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Letting Go of God


4.8 out of 5 stars 155 customer reviews

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(Nov 21, 2008)

Editorial Reviews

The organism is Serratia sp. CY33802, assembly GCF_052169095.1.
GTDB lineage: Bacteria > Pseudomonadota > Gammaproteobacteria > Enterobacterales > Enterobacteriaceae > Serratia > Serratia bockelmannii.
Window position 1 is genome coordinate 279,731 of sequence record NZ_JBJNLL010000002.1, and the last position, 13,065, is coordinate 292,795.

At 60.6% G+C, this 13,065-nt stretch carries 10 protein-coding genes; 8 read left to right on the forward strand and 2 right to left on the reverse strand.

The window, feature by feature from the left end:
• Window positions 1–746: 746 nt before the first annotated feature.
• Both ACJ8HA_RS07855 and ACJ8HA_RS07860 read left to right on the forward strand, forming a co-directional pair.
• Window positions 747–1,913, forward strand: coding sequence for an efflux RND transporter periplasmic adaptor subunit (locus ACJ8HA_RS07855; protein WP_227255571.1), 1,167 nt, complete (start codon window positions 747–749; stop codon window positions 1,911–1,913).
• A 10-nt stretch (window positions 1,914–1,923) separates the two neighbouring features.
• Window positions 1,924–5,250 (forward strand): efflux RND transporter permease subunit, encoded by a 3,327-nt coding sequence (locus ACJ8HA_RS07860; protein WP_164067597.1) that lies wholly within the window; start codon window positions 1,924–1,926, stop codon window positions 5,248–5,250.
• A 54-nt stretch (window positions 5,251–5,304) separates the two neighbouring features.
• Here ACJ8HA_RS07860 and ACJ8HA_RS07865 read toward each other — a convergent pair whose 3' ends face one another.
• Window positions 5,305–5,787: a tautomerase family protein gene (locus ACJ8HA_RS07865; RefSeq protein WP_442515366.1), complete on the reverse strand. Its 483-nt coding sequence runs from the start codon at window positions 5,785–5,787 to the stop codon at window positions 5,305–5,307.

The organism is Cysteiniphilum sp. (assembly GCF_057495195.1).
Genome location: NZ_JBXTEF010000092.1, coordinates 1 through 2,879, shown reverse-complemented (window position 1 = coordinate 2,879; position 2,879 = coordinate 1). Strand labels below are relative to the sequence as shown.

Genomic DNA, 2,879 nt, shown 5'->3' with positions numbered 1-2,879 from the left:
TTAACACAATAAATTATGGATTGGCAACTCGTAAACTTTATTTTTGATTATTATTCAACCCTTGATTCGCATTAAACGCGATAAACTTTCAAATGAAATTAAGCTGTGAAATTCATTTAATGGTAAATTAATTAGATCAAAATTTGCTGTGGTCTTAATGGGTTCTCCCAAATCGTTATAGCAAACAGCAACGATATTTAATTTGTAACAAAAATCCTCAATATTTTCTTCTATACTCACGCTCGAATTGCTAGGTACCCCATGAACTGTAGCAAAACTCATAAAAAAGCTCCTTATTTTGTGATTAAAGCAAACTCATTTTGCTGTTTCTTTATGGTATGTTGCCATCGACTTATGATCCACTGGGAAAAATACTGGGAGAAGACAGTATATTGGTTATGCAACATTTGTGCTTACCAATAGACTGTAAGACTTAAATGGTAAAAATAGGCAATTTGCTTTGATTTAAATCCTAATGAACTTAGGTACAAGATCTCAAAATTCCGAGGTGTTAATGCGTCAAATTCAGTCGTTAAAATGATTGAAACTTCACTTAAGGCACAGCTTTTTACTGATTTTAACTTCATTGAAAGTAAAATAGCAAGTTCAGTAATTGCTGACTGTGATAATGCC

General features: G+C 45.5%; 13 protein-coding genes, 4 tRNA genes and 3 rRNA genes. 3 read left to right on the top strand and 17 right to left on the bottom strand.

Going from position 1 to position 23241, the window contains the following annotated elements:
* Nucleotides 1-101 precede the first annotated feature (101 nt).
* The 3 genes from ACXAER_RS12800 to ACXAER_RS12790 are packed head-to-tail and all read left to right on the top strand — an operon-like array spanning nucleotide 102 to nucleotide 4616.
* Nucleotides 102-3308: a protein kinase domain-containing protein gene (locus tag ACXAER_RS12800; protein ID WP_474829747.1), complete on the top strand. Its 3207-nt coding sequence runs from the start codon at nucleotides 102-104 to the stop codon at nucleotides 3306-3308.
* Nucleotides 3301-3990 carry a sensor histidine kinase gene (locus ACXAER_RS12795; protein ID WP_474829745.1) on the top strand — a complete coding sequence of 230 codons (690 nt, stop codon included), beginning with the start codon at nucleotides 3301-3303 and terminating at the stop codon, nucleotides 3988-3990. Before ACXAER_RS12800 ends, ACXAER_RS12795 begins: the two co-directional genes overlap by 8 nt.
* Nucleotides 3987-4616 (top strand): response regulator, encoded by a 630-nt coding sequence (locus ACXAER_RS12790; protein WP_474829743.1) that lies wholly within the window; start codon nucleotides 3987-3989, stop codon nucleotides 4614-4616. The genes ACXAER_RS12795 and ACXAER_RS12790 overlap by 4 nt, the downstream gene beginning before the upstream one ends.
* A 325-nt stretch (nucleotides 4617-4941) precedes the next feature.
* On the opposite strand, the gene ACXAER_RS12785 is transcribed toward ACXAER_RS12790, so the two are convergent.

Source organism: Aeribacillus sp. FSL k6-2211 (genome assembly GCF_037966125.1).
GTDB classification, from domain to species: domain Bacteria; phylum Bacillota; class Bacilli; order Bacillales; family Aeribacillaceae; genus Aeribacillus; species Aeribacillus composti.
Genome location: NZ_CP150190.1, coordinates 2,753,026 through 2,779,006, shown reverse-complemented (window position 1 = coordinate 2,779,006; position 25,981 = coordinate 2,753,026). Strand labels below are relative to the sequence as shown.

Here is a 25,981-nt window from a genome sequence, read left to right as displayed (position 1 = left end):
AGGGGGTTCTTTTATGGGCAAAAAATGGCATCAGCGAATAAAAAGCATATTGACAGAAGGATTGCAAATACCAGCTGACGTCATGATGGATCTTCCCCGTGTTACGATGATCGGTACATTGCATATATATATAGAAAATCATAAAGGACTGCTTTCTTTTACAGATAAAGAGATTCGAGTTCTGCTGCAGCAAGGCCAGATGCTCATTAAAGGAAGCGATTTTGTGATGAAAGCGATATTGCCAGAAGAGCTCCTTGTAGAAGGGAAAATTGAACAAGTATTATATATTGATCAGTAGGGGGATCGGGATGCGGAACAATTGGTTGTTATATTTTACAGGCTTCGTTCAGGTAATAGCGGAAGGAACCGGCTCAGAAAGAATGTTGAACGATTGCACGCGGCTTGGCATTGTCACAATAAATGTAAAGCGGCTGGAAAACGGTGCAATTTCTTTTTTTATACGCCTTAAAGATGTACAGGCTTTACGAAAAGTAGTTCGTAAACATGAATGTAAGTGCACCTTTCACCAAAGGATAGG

FINDING GOD'S FUNNY BONE By Rob Kendt Religion is just too easy a target for mockery. Seen from the outside, any supernatural belief system can seem absurd. You drink your God's blood? You could be a gnat in your next life? You can't eat what? Which is why Julia Sweeney's brave, hilarious, ultimately moving new solo show "Letting Go of God" is a gale-force breath of fresh air, into the mostly politic dialogue about religion in our time which liberals of every faith have largely ceded to fired-up fundamentalists. The humbly sage Sweeney has needling questions that can't be swatted away with the laughing, lukewarm tolerance we typically afford faith-based humor, as if to say: Gosh, people believe funny things, but don't we all? We shouldn't laugh so dismissively, Sweeney insists, at others' beliefs or our own assumptions. While she scores some easy, flawlessly deadpan laughs at the expense of Mormonism, Deepak Chopra, astrology and Catholicism, the tradition she says she was happily raised in, she is after much bigger game than cheap disdain. As she says to an imaginary God she's at last parting with near show's end: "It's because I take you so seriously that I can't bring myself to believe in you." Looking very at home with herself, on a set dressed like a study rife with religious books and artifacts, Sweeney delivers her monologue with her trademark blend of ironic confidentiality and best-friend candor. Believers of all stripes and intensities, as well as nonbelievers who may scoff a little too facilely, will be challenged and disarmed with stick-in-your-throat laughter by Sweeney's utterly uncynical, blisteringly honest testimony. --The Los Angeles Times (this review if for the stage show)